Along my brief research on BigData, I’ve found 5 type of S.L.I.P.S that a data scientist might encounter along the way: Statistic, Learning, Information, Psychology and Sources.
1) Statistic (Left Foot)
Is without any doubt the main and well-known technical aspect. The most common slip concerning statistic is misleading correlation with causation. In other words, discovering correlations among variables doesn’t necessarily imply a cause-effect relation. Mathematically speaking, correlation is a necessary but not sufficient condition for a cause-effect relationship.
(see also K. Borne: Statistical Truisms in the Age of BigData).
2) Learning (Right Foot)
OK, lets assume that a cause-effect relationship exists: which model\algorithm to chose in order to describe the relationship? There are many: ARMA, Kalman’s Filter, Neural Networks, customized,… which one fits best? A model that has been validated with the data available now might be not valid anymore in the future. So, constantly monitoring and measure the error of prediction with the estimated values by the model.
Choosing a model implies making assumptions. In other words, never quit to learn from data and be open to break assumptions otherwise predictions and analysis will be slanted.
3) Information (Right Hand)
Which information is really meaningful? That’s the first point to clarify before implementing a bigdata initiative or any new BI tool for your business.
Another point is misleading information with data. According to information theory, and a well-grounded common sense as well, data are facts while information is an interpretation of facts based upon assumptions (see also the D.A.I. model).
(see also: D. Laney & M. Beyer: BigData Strategy Essentials for Business and IT).
4) Psychology (the Head… of course!)
Have you ever heard about eco-chamber effects and social influence? Well, what happen is that social media might amplify irrational behaviours where individuals (me included) base its decisions, more or less consciously, not only on their knowledge or values but also on the actions of those who act before them.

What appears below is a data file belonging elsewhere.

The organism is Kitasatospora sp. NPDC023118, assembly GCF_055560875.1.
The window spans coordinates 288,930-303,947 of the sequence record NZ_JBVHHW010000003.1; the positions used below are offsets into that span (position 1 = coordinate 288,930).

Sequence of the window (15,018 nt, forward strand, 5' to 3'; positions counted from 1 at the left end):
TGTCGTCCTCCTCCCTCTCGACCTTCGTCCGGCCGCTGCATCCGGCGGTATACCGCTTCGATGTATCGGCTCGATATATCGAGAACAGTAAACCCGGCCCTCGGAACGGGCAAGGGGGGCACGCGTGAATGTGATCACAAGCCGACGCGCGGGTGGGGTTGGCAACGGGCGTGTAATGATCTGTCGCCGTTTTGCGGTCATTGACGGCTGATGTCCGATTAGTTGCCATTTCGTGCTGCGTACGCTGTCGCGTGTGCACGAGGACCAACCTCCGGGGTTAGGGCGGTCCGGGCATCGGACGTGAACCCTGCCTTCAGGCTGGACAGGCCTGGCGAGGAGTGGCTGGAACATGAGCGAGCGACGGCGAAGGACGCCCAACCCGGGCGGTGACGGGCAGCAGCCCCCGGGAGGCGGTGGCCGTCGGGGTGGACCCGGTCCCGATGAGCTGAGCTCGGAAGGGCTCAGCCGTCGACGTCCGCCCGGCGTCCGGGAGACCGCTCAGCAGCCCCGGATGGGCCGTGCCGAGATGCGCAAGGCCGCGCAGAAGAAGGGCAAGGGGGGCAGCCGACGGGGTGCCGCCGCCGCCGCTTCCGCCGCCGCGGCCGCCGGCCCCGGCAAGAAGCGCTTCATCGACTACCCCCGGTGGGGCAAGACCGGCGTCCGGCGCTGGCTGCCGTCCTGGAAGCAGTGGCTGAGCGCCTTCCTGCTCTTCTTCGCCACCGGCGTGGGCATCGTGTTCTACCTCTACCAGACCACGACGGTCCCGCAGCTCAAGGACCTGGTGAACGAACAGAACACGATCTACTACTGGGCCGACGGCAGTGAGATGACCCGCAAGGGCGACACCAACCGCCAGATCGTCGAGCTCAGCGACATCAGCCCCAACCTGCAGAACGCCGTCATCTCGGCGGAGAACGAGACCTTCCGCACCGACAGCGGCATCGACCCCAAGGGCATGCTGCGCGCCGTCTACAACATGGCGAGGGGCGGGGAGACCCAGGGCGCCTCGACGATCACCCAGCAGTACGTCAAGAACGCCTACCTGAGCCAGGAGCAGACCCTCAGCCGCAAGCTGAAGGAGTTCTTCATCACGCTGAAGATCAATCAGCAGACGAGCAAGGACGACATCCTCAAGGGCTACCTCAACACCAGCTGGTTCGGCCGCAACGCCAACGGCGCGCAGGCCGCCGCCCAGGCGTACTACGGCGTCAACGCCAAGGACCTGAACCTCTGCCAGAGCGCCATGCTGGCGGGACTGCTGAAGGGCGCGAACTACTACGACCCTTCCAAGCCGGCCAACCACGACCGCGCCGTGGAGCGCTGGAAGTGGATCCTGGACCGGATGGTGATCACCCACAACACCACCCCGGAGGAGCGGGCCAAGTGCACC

In particular, whenever dealing with tricky-slippy tools such as bigdata sentiments is better to consider carefully the relevance and impacts of psychology and behaviours. The risk is to gather data that is intrinsically biased (see also My Issue with BigData Sentiments.)
D. Amerland: How Semantic Search is changing end-user behaviour
C. Sunstein: Echo Chambers: Bush v. Gore, Impeachment, and Beyond – Princeton University Press
e! Science News: Information technology amplifies irrational group behavior).
5) Sources (Left Hand)
Variety!!! That is one of the three V suggested by D. Laney: Volume, Velocity and Variety. Not only choosing the right model is important in order to avoid predictions’ and insights’ biases: what about the reliability of the sources of data that has been used for the analysis? If the data is biased predictions and insights will be biased as well. In particular, any series of data has a variance and a bias that can not be eliminated.
How to mitigate such a risk? By gathering data from different sources and weight them accordingly to its reliability: the variance.
Moreover, as a bigdata scientist and as a consumer as well, never forget positive and negative SEO tactics. There is a social-digital jungle there! (see Tripadvisor: a Case Study to Think Why BigData Variety matters).
Feelink – Feel & Think approach for doing life!